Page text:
Venom has also picked up a new super. For one thing, he had a new super that generated a special ball, which would bounce from wall to wall after I struck it. While this wasn’t too visually spectacular, I could see it being incredibly helpful if I knew how to use it properly. The couple of hits it landed on my opponent did allow me to win the round though.
I was pleasantly surprised to see that Dusts in Gulty Gear Xrd worked exactly as I remembered, too. I was a bit worried after I saw two unusual Dusts in the debut trailer, but Venom’s animation and the timing for it worked just as it used to. Despite the odd angle, following people up into the air felt just like it did in 2D Guilty Gear.
However, one big omission is the lack of the EX-style “Force Breaks” that could be performed with 25% of a tension gauge and the Dust button. This was a big concern for me when I switched over to Ky. While it was weird not to have any of the force breaks that he had in Guilty Gear XX Accent Core+ R, he had a new trick. His Dust attacks (and the one special he can perform with Dust) now make “Grinders” appear onscreen. While at first I didn’t know what these did, shooting a projectile through them made the projectile into a sword that did a ton of damage.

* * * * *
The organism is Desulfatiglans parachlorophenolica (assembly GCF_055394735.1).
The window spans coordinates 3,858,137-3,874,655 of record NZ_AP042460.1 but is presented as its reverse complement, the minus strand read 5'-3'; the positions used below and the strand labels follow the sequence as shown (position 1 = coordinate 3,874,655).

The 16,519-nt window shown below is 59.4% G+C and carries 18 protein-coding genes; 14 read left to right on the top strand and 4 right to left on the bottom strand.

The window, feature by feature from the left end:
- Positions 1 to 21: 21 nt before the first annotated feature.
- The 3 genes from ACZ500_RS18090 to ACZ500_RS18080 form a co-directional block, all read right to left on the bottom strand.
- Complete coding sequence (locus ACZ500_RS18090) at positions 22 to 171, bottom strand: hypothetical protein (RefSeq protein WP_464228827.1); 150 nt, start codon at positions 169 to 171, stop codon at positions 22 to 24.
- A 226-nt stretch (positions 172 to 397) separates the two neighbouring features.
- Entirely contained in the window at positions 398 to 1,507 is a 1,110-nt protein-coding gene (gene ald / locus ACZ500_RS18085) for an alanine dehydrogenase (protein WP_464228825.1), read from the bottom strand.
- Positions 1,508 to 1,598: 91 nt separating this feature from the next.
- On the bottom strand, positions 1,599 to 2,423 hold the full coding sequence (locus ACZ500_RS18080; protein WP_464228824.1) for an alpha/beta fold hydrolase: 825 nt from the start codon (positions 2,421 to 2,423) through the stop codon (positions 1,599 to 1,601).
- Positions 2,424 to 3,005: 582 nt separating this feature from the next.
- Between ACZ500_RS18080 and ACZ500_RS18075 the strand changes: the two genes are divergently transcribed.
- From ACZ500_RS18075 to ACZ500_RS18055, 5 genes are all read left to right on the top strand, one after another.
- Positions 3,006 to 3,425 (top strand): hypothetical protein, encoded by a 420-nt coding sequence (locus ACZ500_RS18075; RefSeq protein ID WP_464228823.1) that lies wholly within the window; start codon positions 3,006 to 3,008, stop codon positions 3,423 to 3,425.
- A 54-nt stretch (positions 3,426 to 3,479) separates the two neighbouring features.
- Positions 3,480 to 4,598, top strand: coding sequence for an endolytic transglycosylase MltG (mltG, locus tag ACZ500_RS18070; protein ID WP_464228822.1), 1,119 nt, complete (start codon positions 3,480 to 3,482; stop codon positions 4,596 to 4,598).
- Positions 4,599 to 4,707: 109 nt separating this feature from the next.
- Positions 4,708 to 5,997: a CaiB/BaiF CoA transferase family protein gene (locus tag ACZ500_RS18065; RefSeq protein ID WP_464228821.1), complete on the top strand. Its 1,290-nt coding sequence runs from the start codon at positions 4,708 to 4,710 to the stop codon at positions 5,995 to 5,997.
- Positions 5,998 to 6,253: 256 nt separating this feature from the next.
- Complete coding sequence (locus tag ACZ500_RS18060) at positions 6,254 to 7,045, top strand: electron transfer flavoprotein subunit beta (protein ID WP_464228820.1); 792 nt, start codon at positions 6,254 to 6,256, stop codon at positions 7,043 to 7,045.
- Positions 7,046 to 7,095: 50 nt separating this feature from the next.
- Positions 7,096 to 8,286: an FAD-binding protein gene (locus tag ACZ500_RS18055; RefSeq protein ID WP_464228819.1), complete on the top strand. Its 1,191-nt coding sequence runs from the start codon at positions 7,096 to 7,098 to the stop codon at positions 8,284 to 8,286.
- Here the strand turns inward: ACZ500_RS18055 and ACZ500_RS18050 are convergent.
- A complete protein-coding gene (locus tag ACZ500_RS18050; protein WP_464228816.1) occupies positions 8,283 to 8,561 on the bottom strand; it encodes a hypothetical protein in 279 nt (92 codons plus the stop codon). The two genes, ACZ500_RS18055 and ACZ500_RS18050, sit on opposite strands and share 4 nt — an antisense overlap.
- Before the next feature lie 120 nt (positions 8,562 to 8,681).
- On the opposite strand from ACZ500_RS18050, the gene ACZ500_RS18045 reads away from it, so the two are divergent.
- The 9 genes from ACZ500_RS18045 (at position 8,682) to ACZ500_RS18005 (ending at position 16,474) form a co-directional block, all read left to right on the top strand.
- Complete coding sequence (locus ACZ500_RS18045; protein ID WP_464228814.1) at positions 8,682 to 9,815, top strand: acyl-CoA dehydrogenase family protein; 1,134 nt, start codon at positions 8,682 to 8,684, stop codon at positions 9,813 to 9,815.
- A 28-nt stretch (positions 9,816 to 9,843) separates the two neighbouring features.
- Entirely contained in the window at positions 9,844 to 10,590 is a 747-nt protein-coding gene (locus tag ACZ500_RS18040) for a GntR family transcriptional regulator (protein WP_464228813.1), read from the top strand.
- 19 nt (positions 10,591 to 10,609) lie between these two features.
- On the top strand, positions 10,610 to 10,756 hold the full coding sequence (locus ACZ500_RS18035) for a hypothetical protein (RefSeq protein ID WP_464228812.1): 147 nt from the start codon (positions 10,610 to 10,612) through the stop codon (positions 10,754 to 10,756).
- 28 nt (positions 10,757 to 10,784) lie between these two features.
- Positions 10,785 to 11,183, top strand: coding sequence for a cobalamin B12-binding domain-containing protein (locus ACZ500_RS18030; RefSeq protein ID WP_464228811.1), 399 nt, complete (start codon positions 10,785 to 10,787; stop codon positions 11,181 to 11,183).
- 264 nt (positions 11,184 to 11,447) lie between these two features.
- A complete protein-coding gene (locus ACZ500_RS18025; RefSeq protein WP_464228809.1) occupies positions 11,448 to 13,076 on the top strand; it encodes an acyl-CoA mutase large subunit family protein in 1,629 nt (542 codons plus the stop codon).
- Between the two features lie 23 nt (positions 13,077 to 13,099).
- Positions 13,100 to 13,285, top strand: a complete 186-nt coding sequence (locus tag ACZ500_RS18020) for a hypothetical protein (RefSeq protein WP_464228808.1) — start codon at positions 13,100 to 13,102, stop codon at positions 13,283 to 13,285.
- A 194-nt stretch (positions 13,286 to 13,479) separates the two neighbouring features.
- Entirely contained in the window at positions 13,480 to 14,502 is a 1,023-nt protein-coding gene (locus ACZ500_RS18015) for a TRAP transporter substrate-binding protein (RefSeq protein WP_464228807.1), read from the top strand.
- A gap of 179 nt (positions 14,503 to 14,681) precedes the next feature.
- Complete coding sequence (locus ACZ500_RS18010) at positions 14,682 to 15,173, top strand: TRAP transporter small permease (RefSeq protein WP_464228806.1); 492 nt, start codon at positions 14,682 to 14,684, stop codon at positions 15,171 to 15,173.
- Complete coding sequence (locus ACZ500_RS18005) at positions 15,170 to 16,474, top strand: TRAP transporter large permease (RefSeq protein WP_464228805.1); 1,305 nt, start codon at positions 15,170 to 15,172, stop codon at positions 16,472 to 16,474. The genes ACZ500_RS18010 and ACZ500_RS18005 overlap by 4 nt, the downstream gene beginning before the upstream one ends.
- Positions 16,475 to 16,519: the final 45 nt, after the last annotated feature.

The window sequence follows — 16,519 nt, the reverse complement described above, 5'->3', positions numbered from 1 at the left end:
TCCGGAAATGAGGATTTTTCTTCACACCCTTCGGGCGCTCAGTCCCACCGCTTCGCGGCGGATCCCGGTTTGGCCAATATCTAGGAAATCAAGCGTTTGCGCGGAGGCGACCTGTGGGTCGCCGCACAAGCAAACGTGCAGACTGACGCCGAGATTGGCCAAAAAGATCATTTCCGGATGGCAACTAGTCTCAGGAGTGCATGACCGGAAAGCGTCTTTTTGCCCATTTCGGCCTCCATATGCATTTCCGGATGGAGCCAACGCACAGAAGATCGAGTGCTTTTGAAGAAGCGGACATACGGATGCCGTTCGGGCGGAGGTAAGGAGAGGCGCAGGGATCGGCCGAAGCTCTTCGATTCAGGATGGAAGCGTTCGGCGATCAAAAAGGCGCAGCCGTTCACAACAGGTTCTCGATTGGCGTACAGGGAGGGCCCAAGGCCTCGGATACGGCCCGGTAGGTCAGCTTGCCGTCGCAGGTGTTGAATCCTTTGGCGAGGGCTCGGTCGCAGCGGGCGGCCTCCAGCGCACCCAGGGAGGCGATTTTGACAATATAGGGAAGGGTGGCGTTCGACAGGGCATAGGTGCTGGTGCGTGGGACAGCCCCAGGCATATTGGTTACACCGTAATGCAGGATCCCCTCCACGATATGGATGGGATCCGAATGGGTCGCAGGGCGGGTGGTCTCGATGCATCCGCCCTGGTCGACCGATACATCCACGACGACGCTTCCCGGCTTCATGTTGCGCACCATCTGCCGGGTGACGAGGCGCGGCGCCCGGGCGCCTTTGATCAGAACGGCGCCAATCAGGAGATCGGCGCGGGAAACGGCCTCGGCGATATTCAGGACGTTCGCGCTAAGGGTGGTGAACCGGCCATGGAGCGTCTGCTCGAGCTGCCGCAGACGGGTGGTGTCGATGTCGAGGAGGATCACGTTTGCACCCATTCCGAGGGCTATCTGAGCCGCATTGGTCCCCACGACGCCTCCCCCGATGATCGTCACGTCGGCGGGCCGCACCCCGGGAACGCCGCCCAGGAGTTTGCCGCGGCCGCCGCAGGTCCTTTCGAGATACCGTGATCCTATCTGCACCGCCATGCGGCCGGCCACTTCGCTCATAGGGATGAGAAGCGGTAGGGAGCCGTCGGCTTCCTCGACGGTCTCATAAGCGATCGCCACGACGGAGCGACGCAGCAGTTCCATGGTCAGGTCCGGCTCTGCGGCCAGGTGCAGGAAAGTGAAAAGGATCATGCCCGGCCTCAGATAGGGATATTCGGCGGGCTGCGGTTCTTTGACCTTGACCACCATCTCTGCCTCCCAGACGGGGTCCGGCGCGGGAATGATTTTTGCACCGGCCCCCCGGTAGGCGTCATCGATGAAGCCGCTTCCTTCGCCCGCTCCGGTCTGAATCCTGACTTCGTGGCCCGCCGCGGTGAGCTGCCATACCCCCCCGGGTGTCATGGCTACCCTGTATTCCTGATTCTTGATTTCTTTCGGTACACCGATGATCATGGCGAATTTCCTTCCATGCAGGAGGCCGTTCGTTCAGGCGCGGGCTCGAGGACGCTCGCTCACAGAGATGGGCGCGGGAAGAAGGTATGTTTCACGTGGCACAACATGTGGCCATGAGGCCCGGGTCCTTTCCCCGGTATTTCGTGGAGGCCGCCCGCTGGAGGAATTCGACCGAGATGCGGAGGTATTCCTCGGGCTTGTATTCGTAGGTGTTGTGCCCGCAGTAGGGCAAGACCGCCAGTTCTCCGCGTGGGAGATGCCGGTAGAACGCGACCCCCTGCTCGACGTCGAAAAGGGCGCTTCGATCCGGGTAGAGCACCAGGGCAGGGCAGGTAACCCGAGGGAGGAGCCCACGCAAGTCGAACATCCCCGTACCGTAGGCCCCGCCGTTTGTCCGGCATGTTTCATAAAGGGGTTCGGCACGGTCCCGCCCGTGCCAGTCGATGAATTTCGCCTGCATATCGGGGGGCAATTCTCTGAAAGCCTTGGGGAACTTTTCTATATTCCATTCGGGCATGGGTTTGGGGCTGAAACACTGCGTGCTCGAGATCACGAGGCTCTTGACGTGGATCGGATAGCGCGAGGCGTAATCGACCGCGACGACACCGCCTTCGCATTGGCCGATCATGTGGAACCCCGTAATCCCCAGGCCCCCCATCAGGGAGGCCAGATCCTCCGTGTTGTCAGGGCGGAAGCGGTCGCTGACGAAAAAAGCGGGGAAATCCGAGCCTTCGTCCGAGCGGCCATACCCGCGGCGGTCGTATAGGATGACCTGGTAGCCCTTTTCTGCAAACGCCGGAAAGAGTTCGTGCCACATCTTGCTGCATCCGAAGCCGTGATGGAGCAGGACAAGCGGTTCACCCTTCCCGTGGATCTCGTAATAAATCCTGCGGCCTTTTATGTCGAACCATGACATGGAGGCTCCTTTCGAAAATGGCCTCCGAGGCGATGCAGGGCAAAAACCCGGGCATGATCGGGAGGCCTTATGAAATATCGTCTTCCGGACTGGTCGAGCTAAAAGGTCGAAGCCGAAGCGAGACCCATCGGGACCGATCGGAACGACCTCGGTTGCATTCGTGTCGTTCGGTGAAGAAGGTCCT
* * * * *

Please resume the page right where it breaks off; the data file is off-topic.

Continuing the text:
He still had some of his old tricks, but the Grinders added an interesting new dimension to his gameplay and the aerial version made his (usually somewhat leisurely) projectiles cover the screen much more quickly. I guess giant swords are faster than lightning.
Following Venom and Ky, I finished my time at the location test playing a few rounds with Millia, who, aside from her new outfit, played almost exactly as I remembered. Some of her normals were changed, and she had a new super that made giant blossoms of hair appear behind her as she moved (which was pretty cool, even though I only got to use it against CPU opponents), but she basically played exactly as I would have wanted her to in a followup to the Guilty Gear XX series.
In fact, that was probably my biggest takeaway from the location test. Guilty Gear still feels like Guilty Gear.
The transition to a new engine hasn’t turned Guilty Gear Xrd –SIGN- into Blazblue or Persona 4 Arena or any of Arc’s other fighters—it’s a proper Guilty Gear sequel. I can’t wait until the game is finished.
Food for Thought:
1. There was a survey at the end asking about which consoles we’d like to see a home port on. While Arc is considering Xrd for next gen systems, in addition to the expected PS4, Xbox One and Wii U, the options included 360, PS3, 3DS, and Vita.
2. I couldn’t hear the music very well at the venue (they seemed to have it turned down at every cabinet I sat at), but the announcer was very audible. He says “Select Your Battle Warrior” at the character select screen, and “You Rock!” when you win.
3. I had a chance to hear a little bit of the current title screen music (as there’s no attract mode). It wasn’t as metal as one might would be, instead it’s a somewhat bluesy piano-driven track. It might be different by the time the full game is released, but I liked it.
4. Now that I’ve seen it in person, I don’t think Ky’s ponytail is that bad…